Hydrangea Annabelle - Will it grow in Florida?

love_the_yard(z9A Jax FL)September 11, 2009

I fell in love with Hydrangea Annabelle when I was in Michigan in August. They were GORGEOUS! The giant white mopheads are just beautiful! Will they grow in Florida? Or is it just too darn hot here? How about if it is planted in shade? Or does it require sun to bloom?

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love_the_yard(z9A Jax FL)

How about Incrediball Hydrangea? Anyone have experience with it in Zone 9?

Here is a link that might be useful: Fabulous and Foolproof: Incrediball

    Bookmark   September 11, 2009 at 1:24PM
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luis_pr(7b/8a Hurst, TX)

It may be difficult as they like some cold. We had a member, yellowgirl, who was trying to grow Annabelles in the Orlando area. She had mentioned that it was difficult due to the sandy soil requiring lots of water and due to the heat. She has been 'incomunicada' for some time and am not sure how to contact her. If you wish to try, post often and keep us updated of your progress.

    Bookmark   September 19, 2009 at 4:13PM
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ostrich(3a AB)

I think that Annabelle is one of these few things that do better in a northern climate than the hot, hot, hot climate like Florida! :-)

    Bookmark   September 20, 2009 at 9:09PM
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The USDA plant database shows it as native to Florida, but I suspect it is best for Northern Florida. It would be great to get first had experience from people in Florida to see how far south it can go.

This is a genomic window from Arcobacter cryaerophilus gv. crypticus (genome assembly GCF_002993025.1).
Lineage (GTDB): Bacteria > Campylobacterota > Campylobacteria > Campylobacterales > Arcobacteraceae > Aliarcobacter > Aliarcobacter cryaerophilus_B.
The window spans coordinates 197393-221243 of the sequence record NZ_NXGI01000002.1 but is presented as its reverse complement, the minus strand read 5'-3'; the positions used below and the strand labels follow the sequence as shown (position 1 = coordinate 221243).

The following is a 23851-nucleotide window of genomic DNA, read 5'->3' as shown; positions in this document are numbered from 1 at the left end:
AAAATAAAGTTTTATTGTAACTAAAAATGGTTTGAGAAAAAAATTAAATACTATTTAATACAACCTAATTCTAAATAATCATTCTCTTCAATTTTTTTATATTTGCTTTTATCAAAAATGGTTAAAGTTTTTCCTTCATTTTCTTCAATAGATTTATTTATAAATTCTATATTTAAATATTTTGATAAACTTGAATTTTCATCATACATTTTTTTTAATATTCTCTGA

Here is a link that might be useful: USDA Native Range map

    Bookmark   October 13, 2009 at 9:44AM
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love_the_yard(z9A Jax FL)

Is that link for the specific variety Annabelle? Or just general hydrangeas? I don't have any trouble at all growing Nikko and some of the other run-of-the-mill varieties. They do fine in north Florida if planted on the north side of the house or in shade. They get fried in the hot sun. But I am still interested to know if anyone has had success with Annabelle or Incrediball in Florida?

Here are my regular old Hydrangeas:

    Bookmark   October 13, 2009 at 10:11AM
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Shelly K.(9)

I bought an Annabelle in Illinois and brought it down to Fort Lauderdale in the spring. I planted it in a huge pot, gave it Hydrangea food, and put it on my patio where it is mostly in the shade. This summer it bloomed beautifully! Now, in August, it is starting to go into what we would call hibernation for these plants, up north. The flowers have greened and some of the leaves are dying.
Unless someone else has a suggestion for care during a Florida winter regarding these plants. I am going to leave it where it is, feed it, and see what happens.
I just wanted to say that they DO grow even as far south as here, if you work at it.